Also, I'm pretty sure having those in /bin is required by POSIX & FHS as they must be present at system boot, possibly before /usr is mounted. (Broken separate /usr notwithstanding - let's not go there again!)

Poettering: systemd for Administrators, Part VIII

Posted Apr 21, 2011 15:40 UTC (Thu) by mathstuf (subscriber, #69389) [Link]

> Hopefully when GRUB 2 is finally released/adopted widely all distros will use grub.cfg instead of the grub.conf/menu.lst frivolous incompatibility.

What I would like to see is for GRUB is per-install configuration files. Ubuntu manages ubuntu-sda1.conf, Fedora manages fedora-sda2.conf, a different Fedora install manages fedora-sda3.conf. There would be an base grub.conf file which would be used to manage defaults and such.

Currently (IME), dual booting a distro against itself causes them both to get confused as to which is actually setting defaults and managing entries in grub.conf. Besides the fact that if one dual boots Ubuntu with Fedora, which one wins with the formatting? I know Ubuntu does some crazy magic comment lines to help with this.

Unless there is a standard set of tools for managing the configuration file (removing kernel entries when they're uninstalled, adding new entries, etc.), distros will tend to try and make grub.conf look like what makes it easier for their own tools. Maybe grub.cfg will fix this (just skimmed the wiki page), but it looks as if it will have similar issues.

Should probably put this to the GRUB developers.

Grub stuff

Posted Apr 21, 2011 16:19 UTC (Thu) by utoddl (subscriber, #1232) [Link]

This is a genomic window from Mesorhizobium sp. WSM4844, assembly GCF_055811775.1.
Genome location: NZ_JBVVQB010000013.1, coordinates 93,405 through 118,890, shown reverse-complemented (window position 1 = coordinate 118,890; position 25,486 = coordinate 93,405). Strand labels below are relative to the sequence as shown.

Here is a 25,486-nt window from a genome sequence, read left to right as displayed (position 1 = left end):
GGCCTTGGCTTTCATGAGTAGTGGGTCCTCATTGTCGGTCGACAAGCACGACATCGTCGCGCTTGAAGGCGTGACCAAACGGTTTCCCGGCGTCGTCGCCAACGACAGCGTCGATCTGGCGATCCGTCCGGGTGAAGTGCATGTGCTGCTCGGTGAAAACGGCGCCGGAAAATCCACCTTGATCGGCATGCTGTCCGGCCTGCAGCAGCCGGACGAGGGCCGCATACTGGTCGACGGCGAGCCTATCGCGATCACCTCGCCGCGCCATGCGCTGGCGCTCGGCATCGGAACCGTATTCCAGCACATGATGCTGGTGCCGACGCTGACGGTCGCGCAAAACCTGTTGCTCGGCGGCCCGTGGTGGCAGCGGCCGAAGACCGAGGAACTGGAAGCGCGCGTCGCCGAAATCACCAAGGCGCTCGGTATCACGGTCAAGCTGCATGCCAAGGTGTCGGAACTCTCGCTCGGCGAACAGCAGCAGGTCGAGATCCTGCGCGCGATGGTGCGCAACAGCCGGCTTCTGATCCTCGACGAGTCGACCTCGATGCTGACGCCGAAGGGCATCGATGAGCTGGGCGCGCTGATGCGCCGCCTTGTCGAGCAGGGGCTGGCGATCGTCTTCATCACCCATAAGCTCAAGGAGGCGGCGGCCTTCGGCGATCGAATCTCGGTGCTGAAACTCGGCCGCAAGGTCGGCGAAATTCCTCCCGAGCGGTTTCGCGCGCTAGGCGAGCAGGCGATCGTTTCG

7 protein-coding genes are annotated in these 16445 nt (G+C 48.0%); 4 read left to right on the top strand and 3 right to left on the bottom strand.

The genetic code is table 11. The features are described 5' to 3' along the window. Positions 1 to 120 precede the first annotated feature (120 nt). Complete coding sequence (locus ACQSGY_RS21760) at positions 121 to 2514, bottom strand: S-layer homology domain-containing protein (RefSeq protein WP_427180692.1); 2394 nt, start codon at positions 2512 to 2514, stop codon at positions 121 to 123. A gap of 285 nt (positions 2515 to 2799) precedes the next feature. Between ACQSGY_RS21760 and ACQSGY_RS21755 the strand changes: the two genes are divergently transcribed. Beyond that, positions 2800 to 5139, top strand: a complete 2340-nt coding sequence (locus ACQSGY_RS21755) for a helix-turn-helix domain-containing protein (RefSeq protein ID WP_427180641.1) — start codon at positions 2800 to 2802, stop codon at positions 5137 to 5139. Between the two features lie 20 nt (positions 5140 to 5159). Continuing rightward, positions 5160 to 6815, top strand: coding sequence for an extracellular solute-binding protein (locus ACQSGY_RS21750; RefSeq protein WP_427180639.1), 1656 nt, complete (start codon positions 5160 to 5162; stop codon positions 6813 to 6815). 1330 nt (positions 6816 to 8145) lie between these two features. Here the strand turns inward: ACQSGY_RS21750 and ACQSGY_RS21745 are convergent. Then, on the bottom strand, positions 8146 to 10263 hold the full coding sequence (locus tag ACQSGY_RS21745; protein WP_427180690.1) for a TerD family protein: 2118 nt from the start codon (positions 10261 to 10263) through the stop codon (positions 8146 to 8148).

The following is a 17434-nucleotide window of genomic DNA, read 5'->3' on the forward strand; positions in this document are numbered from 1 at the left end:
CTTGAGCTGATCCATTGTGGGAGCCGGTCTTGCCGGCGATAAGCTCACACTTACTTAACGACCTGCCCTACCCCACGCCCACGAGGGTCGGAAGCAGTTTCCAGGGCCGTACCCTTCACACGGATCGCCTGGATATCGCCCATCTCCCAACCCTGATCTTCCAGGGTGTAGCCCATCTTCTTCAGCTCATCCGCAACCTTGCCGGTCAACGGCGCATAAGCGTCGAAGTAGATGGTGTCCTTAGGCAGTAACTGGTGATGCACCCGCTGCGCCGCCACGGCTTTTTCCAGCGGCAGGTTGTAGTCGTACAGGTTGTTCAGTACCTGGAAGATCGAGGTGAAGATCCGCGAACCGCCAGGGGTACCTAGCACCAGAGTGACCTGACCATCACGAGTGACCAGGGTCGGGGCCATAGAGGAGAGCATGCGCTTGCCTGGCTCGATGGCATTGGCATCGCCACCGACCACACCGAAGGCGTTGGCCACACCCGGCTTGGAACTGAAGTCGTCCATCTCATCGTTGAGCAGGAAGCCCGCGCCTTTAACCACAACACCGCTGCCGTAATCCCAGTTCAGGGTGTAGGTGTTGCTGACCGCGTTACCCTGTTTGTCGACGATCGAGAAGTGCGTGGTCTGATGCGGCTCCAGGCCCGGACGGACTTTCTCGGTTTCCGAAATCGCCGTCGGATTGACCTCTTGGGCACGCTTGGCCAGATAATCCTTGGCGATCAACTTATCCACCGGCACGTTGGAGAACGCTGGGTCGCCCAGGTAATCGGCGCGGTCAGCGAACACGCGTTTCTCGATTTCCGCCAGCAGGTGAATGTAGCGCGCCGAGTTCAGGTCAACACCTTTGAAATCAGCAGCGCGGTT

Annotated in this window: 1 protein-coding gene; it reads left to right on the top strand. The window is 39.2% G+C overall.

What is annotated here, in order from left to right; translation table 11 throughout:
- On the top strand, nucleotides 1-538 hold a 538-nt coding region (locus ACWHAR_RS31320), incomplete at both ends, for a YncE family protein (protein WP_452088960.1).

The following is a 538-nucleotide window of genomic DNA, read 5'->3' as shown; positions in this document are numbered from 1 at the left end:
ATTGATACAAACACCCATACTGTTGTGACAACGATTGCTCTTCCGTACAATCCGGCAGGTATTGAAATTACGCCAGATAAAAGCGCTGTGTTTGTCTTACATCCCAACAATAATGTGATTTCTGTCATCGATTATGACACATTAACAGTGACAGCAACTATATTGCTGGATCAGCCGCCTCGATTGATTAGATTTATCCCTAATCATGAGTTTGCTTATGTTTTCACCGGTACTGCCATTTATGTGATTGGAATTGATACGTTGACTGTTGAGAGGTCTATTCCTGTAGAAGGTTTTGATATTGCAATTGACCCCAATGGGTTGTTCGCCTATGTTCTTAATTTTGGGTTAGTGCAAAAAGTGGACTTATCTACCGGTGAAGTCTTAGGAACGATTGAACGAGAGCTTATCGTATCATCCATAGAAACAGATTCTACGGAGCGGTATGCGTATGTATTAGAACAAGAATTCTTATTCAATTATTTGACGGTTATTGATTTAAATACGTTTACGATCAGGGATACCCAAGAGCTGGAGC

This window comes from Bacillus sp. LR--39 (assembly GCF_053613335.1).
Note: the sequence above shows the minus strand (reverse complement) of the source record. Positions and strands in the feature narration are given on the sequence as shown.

I finally made an out-of-distro grub install on each of my boxes. All it does is let you pick which distro's grub you want to chainload. This way each distro can do whatever it wants with it's own grub. I add a "return to master bootmenu" to each, and I haven't looked back. Very much worth the trouble, and not really that much trouble to start with.

Grub stuff

Posted Apr 21, 2011 17:58 UTC (Thu) by mathstuf (subscriber, #69389) [Link]

That does sound a lot nicer. I'll have to remember this when I set up new boxes. Thanks.

Grub stuff

Posted May 3, 2011 13:40 UTC (Tue) by bronson (subscriber, #4806) [Link]

This sounds awesome. How does one set up an out-of-distro grub? Google turns up nothing.

Poettering: systemd for Administrators, Part VIII

Posted Apr 23, 2011 16:15 UTC (Sat) by Wol (guest, #4433) [Link]

I dual boot gentoo and SuSE.

SuSE uses some fancy commenting too - it knows what I added for gentoo and doesn't touch it.

But again, I can imagine it getting thoroughly confused if I tried to run two different SuSEs.

Cheers,
Wol

Poettering: systemd for Administrators, Part VIII

Posted Apr 21, 2011 15:50 UTC (Thu) by stumbles (guest, #8796) [Link]

Well there is this netcat; http://netcat.sf.net/netcat-0.7.1.tar.gz

which installs two commands; "nc" and "netcat".

and then there is this one;

http://coast.cs.purdue.edu/pub/tools/unix/netutils/netcat/nc-110.tgz

and uses the command "nc".